Daily Briefing |
TODAY'S CLIMATE AND ENERGY HEADLINES
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Every weekday morning, in time for your morning coffee, Carbon Brief sends out a free email known as the “Daily Briefing” to thousands of subscribers around the world. The email is a digest of the past 24 hours of media coverage related to climate change and energy, as well as our pick of the key studies published in peer-reviewed journals.
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Today's climate and energy headlines:
- We must turn historic COP26 words into action, says Alok Sharma
- UK: Major investor will target bosses at firms failing on climate
- US: Number 2 climate diplomat to leave post
- China’s carbon market may get stricter under a new proposal
- Brussels faces threat of legal challenge over sustainable finance rules
- UN chief: World worse now due to Covid, climate, conflict
- Utilising the UK’s oil and gas reserves is not inconsistent with net zero
- Projections of freshwater use in the US under climate change
- Increasing heat‐stress inequality in a warming climate
UK minister and COP26 president Alok Sharma is set to warn today that the pact made at the climate summit in Glasgow last November is at risk of being “just words on a page”, the Times reports. In a speech at Chatham House in London later today, Sharma will say: “There is no doubt that the commitments we secured at COP26 were historic. Yet at the moment they are just words on a page. And unless we honour the promises made, to turn the commitments in the Glasgow Climate Pact into action, they will wither on the vine. We will have mitigated no risks.” The Independent adds that Sharma recently visited the COP27 president from Egypt and the COP28 president from UAE to “underline the importance of building strong partnerships ahead of the next summits”. Meanwhile, a UAE minister said last week that COP28 in 2023 should include input from the oil and gas industry “because the world cannot simply unplug from the energy system as it is today”, according to the website Oil Price.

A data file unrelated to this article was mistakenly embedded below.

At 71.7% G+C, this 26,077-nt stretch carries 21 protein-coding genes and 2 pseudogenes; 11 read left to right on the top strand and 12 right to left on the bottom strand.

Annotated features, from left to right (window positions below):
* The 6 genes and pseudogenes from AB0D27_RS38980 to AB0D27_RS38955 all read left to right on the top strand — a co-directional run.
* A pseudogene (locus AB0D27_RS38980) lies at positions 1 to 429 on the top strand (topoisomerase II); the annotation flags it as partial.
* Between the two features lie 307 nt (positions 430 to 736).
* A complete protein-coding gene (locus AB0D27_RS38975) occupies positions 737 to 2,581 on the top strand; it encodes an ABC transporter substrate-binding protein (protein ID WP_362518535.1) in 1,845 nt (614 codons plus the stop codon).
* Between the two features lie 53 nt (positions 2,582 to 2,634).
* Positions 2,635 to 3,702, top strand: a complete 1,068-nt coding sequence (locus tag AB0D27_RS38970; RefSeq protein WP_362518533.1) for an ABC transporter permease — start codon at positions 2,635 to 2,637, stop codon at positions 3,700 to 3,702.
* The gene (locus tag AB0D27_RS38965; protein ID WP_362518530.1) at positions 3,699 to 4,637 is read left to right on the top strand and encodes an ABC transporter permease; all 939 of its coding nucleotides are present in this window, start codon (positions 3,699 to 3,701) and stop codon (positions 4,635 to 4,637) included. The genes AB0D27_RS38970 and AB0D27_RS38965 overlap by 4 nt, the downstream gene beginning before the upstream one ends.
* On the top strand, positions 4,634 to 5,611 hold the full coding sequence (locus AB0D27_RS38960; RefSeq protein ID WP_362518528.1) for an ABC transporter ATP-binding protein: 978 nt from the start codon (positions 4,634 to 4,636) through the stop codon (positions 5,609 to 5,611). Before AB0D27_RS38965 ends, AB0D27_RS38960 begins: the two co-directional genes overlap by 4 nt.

Elsewhere, several UK outlets cover a new report finding a promise from former prime minister David Cameron in 2013 to “cut the green crap” will cost millions of households around £170 each when energy prices spike this spring. Analysis from the Energy and Climate Intelligence Unit (ECIU) says homes could have saved a combined £1.5 billion in the next financial year if it were not for Cameron’s government’s decision to cut back on support for home insulation, according to the Independent. Successive governments have cut support for home energy-efficiency measures since 2013, slashing uptake from 2.3m insulation installations in 2012 to just 10% of that today, says the i newspaper. Separate analysis published last week by Carbon Brief finds that energy bills in the UK are nearly £2.5bn higher than they would have been if climate policies had not been scrapped over the past decade. Relatedly, BusinessGreen reports British Gas users in Devon and South West England are to be offered heat pumps from next month ahead of a nation-wide rollout.
Meanwhile, the Financial Times reports that a Tory donor involved in a proposed £1.2bn undersea cable project between the UK and France has said he will seek a judicial review against a government decision to block the project last week.
A major UK investment fund has said it will vote to try to remove directors of firms that fail to act on their climate pledges, BBC News reports. Aviva Investors has also called for company officials’ pay to be linked to sustainability goals, according to BBC News. “It is the latest big investment firm to ramp up the pressure on corporations in a bid to make them clean up their acts,” the broadcaster says. The Times adds that the investor “will write to 1,500 companies in 30 countries, including FTSE 100 companies, urging them to set measures to deliver”. Separately, the Times also reports that multinational company Unilever is facing difficulties after it has emerged that US billionaire Nelson Peltz’s activist hedge fund had acquired an interest in the group.